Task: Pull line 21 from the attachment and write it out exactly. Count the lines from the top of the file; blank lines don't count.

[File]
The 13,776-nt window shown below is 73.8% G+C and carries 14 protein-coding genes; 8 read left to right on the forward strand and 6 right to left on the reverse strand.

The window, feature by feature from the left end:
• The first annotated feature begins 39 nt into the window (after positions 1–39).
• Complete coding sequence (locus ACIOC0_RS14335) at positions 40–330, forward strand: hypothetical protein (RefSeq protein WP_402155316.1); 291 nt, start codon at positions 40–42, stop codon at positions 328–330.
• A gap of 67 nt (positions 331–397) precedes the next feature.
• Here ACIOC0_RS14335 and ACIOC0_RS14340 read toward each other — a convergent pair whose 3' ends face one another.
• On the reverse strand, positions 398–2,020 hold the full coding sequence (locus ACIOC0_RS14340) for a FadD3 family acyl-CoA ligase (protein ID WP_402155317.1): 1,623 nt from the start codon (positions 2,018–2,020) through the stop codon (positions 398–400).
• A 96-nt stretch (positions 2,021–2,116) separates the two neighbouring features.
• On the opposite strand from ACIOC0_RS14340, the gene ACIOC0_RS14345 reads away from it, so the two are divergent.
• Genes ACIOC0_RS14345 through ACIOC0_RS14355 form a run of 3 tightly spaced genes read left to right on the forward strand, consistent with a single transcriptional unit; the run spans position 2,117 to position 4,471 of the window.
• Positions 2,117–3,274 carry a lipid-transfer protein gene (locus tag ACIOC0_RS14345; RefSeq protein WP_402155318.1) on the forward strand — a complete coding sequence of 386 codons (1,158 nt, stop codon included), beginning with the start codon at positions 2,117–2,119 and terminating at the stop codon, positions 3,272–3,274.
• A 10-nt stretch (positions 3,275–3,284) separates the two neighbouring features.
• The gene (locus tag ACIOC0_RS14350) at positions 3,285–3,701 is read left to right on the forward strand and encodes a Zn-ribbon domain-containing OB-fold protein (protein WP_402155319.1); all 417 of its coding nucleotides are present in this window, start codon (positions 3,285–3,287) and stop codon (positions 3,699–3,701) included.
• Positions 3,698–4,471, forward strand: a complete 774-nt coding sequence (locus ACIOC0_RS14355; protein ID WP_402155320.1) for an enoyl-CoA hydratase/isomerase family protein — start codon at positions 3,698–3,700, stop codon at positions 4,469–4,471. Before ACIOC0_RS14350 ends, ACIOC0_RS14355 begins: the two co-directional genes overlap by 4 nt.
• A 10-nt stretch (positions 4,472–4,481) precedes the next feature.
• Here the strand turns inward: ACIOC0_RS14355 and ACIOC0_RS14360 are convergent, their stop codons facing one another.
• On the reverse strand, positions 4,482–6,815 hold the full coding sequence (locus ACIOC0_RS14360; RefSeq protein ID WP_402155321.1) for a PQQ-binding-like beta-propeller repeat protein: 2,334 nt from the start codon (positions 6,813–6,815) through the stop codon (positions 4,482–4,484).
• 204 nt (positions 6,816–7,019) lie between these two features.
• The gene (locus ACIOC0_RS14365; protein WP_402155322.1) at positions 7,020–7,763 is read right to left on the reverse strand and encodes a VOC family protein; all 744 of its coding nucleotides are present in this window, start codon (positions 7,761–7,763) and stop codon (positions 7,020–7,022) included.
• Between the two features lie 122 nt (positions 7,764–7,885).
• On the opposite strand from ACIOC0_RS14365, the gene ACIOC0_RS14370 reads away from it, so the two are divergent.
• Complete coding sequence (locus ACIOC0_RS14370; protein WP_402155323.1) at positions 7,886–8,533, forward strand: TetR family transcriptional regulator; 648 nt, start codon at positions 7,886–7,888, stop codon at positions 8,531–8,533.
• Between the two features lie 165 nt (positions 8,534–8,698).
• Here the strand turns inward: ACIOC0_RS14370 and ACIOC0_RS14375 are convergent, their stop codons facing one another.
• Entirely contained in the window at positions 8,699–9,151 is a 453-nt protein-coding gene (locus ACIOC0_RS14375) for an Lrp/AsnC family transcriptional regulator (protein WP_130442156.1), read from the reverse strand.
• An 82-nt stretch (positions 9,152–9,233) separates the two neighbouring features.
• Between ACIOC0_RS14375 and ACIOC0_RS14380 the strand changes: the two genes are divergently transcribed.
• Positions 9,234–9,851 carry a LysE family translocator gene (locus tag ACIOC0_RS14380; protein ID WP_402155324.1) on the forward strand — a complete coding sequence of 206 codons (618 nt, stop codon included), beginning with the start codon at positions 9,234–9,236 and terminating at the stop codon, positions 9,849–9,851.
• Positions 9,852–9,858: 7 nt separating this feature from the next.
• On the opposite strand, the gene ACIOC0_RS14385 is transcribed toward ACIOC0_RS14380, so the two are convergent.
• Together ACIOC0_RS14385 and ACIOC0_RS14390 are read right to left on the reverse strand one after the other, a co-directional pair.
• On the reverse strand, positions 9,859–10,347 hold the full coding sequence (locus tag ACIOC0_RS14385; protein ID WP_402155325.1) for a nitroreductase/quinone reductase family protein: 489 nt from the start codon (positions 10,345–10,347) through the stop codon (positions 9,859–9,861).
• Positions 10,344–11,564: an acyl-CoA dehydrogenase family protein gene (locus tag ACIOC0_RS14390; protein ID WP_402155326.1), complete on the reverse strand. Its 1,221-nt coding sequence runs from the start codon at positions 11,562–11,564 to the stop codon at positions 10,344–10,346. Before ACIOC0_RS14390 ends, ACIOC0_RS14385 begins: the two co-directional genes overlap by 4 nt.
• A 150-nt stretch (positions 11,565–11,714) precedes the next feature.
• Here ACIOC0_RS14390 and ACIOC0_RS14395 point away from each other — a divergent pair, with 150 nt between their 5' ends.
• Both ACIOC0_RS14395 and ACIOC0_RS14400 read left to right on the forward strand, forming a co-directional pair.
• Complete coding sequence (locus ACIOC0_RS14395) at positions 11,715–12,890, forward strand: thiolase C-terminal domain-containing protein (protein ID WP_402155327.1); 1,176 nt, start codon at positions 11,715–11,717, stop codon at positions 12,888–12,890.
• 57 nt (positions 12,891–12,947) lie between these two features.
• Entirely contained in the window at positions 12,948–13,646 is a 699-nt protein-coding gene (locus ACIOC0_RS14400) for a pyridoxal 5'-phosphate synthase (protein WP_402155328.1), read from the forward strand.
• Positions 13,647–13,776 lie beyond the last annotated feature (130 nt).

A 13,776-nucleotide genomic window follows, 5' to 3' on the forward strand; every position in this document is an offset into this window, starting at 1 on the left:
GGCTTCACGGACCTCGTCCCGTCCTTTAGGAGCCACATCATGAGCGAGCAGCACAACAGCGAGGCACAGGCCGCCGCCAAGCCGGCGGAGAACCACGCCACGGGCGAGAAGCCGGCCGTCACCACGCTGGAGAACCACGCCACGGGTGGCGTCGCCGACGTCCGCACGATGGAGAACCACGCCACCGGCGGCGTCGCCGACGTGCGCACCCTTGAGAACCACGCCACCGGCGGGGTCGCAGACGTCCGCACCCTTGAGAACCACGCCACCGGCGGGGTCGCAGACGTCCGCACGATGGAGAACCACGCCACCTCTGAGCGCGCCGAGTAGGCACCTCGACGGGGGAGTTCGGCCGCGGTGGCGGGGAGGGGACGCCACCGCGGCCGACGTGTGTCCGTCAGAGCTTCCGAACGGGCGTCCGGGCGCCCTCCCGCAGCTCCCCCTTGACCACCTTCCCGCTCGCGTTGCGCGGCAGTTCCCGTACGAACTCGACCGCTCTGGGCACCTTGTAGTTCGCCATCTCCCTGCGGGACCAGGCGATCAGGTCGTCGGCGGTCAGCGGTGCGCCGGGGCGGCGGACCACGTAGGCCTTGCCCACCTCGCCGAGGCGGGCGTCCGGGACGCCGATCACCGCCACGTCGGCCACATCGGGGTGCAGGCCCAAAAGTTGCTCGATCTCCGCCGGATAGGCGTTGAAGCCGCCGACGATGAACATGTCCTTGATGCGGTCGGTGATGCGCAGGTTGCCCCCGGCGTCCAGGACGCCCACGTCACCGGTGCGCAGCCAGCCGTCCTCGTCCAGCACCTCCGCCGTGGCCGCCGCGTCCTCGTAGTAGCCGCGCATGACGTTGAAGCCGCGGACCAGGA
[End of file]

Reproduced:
• On the opposite strand from ACIOC0_RS14365, the gene ACIOC0_RS14370 reads away from it, so the two are divergent.